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Ways of the World

Carol Stone, business economist & active Episcopalian, brings you "Ways of the World". Exploring business & consumers & stewardship, we'll discuss everyday issues: kids & finances, gas prices, & some larger issues: what if foreigners start dumping our debt? And so on. We can provide answers & seek out sources for others. We'll talk about current events & perhaps get different perspectives from what the media says. Write to Carol. Let her know what's important to you:

Tuesday, January 12, 2010

Terrorism and Terrorists

In the wake of the Christmas Day attempt by a terrorist to blow up Northwest Airlines Flight 253, we immediately wanted to take a look at the whole issue of terrorism. What do we know? What have we learned about it since 9/11? It seems that academic writers in psychology and economics have learned a lot and that some of these ideas are very different than we expected. In a brief summary, we'll talk here about the terrorists themselves and where they come from. The other side of it, the national security issues faced by the U.S. and other target regions, makes a separate discussion for another time.

What is terrorism?
Here's the U.S. State Department's definition: "premeditated, politically motivated violence perpetrated against noncombatant targets by sub-national groups or clandestine agents, usually intended to influence an audience."[1]

What do terrorists want?
In the main, social science researchers argue, terrorists have two objectives: (a) inflicting economic harm on rich countries and (b) getting occupying powers to back out of prized territories.

(a) Terror groups are minority organizations who attack rich countries and try to inflict economic harm on them. In a 2004 appearance on al-Jazeera television, Osama Bin Laden was quite clear that al-Qaeda wants to "bleed" the U.S. into bankruptcy. Here are four other examples, identified by the professors who conducted the research:
1. In a tally of trans-national terrorist events, Krueger & Laitin show a concentration of targets among rich democracies.
2. In a widely cited study of Basque terrorism in Spain in the 1960s, Abadie & Gardeazabal show that the main harm was the damage done to the local economy.
3. In Israel from 2000-2003, GDP per capita is estimated to have been cut 10% as a result of terror attacks, according to econometric work by Eckstein & Tsiddon.
4. Describing another variation of "harm", Berrebi & Klor tabulated the hit to the stock market valuation of companies whose operations were targets. They calculate that the companies' capitalization was decreased by $401 million per firm per attack.[2]

Much of the harm the terrorists inflict comes from the psychological blow to confidence in the target economy that follows in the aftermath of a nasty attack. In a sense, the terrorists take their action because it's profitable. This is a reverse profitability, where they can spend a relatively modest amount of money compared with the magnitude of the hit the target economy takes. Note that "success" in the specific action is not necessary to achieve at least some of the economic objective; the mere attempt or threat inflicts costs and distress – and " influences an audience".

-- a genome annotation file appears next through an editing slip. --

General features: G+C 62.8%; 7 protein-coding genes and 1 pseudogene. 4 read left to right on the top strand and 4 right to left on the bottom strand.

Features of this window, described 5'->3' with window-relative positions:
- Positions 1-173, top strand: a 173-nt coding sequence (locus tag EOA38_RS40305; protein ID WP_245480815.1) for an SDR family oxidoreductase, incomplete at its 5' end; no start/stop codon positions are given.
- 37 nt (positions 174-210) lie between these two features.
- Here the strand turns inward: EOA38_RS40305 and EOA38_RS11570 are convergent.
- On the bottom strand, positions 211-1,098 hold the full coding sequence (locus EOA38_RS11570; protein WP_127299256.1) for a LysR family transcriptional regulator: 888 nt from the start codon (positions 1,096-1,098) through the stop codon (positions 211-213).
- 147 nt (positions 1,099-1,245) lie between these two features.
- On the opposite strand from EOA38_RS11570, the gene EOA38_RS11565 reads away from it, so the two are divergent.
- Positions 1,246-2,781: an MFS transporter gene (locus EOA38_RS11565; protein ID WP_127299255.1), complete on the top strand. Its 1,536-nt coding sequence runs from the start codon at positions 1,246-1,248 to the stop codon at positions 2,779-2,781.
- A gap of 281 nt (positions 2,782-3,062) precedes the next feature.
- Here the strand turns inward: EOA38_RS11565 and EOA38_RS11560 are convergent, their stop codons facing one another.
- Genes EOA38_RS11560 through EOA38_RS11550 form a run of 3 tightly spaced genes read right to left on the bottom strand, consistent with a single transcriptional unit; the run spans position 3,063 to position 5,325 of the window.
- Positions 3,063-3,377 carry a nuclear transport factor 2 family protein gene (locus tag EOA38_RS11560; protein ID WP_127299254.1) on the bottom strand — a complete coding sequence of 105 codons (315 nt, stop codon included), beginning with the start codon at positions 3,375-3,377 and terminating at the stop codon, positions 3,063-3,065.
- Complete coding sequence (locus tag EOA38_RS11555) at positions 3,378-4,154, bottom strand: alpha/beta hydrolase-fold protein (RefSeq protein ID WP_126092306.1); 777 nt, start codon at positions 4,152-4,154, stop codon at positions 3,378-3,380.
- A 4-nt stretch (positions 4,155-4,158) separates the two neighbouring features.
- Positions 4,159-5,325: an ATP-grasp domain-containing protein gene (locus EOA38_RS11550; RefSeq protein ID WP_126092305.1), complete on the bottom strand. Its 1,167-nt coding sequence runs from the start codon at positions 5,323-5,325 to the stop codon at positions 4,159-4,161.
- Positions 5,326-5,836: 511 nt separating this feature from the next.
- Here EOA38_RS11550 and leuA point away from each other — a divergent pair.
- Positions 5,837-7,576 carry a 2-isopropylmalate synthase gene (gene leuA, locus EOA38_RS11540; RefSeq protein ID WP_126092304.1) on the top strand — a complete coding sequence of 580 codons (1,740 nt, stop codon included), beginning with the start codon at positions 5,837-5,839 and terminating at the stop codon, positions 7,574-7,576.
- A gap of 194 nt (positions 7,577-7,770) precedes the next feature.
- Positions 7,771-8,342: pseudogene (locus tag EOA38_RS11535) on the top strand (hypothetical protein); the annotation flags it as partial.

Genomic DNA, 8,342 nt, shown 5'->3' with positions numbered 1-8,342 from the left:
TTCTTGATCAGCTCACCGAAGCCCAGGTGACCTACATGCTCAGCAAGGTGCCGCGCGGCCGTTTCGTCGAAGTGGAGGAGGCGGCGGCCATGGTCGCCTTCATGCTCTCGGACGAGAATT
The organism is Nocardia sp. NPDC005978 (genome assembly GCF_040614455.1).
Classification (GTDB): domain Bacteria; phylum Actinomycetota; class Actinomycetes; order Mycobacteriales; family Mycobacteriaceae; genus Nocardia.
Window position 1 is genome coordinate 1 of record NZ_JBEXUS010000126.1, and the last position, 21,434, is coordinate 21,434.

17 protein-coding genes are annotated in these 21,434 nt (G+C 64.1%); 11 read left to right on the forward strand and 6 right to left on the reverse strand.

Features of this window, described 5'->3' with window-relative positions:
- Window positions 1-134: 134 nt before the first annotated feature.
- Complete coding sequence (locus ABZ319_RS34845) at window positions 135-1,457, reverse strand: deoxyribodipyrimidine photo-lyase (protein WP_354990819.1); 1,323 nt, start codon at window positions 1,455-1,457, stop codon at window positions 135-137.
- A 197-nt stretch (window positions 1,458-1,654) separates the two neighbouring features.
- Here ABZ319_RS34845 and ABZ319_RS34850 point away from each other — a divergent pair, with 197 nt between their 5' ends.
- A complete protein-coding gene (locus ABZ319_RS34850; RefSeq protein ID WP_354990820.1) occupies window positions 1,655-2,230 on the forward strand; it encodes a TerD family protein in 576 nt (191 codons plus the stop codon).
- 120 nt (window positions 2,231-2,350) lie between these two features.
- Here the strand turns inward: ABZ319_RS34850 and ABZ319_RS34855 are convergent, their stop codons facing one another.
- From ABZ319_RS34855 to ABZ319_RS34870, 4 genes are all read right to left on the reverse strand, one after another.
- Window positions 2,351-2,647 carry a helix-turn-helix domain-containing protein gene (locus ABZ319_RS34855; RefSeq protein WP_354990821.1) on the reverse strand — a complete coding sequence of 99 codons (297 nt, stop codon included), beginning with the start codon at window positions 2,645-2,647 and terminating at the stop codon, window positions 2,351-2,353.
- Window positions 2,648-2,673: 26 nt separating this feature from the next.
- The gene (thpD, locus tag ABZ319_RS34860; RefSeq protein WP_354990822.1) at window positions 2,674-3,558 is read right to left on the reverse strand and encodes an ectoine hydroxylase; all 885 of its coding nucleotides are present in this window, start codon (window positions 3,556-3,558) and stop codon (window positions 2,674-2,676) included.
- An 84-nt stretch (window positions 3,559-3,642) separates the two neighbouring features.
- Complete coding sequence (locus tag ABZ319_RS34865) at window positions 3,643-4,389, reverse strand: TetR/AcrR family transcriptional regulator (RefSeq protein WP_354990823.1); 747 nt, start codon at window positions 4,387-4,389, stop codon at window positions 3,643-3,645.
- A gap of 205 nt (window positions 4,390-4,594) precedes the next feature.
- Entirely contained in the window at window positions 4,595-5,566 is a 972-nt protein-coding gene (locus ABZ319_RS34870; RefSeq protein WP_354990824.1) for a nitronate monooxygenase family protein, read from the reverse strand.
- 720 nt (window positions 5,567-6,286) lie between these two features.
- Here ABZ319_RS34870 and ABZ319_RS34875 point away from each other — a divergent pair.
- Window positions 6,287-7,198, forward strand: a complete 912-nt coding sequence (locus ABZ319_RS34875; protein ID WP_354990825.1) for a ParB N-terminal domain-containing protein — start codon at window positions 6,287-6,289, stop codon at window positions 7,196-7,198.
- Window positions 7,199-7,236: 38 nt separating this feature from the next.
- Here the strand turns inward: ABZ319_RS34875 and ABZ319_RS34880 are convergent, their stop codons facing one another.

(b) Terrorists want to "liberate" "occupied territories". The most prominent example is the goal of Hamas and neighboring organizations to "liberate" the Israeli territory. Others include an Islamist organization in Pakistan called Jaish-e-Mohammed which "advocates the liberation and subsequent integration of Jammu and Kashmir from Indian control into Pakistan." Among the Kurdish people, the Kurdistan Workers' Party (PKK) desires the liberation of Kurdistan from areas presently part of Turkey, Iraq, Syria and Iran, whose governments are deemed "foreign occupiers" by the PKK. At present, far from the least important is an old group, ETA, the Basque separatists in Spain. They are of current concern since many believe they will stage some action during the next six months when Spain holds the Presidency of the EU. This list could go on at length.

Our basic source here is a book Social Science for Counterterrorism: Putting the Pieces Together, published just a year ago by the National Defense Research Institute of the RAND Corporation, where it was prepared specifically for the Secretary of Defense. Chapter 5 on "The Economics of Terrorism and Counterterrorism" by Claude Berrebi is a broad review of recent research in this burgeoning field.[3]

Two Major Perceptions Questioned
This resource and other material bring us two important points about terrorism that make it all the harder to get a grip on. First, as the list in the above paragraph indicates, far from all of the terrorist organizations are related to religion. The Kurdish group, for instance, has collectivist political and economic reform goals. Moreover, even among those that have religious ties, the role of religion and theology is ambivalent. I have been surprised to notice this and have learned that the role of religion is one of the biggest questions among scholars at present who are trying to fathom the motivations of terrorists and thereby fashion effective counterterrorism policy recommendations.

Second, the Christmas Day terrorist from Nigeria is a wealthy man with considerable education. In the main, this is the background for most terrorists: they are not poor and not uneducated, even though many of us have believed in this stereotype. Some TV analysts have mentioned this distinction in recent weeks, but some public officials continue to argue that the terrorists' extreme actions come out of poverty and frustration and that they are recruited out of some kind of innocent ignorance.

On the religion question, although it is still open to considerable ambiguity, the distinction is probably centered on the difference between religion and theology. For instance, in a quick read of some of the social science research, we saw no evidence that proselytizing for Islam was an objective. Destroying Israel, yes, but it's hard to separate the political and territorial issues from the religious ones. Further, it's not clear that the religion itself is inspirational. Economists and sociologists point out that religious organizations can evoke the deep devotion and commitment needed to perform terrorist acts, even and especially including suicide. But it's hard to find any sense that the theology was the driving force, over and above the social "glue" of the group. For example, in one study that included interviews with Palestinians who had not succeeded in such assignments, none of the would-be perpetrators said that they had been motivated by actual religiosity or promises of rewards in the afterlife. In another study, Marc Sageman, a consultant and psychiatrist, indicates in material published in 2006 that very few terrorists he has interviewed are religiously active: "The vast majority of the al-Qaida terrorists in the sample came from families with very moderate religious beliefs or a completely secular outlook. Indeed, 84 percent were radicalized in the West, rather than in their countries of origin. Most had come to the West to study, and at the time they had no intention of ever becoming terrorists." [4]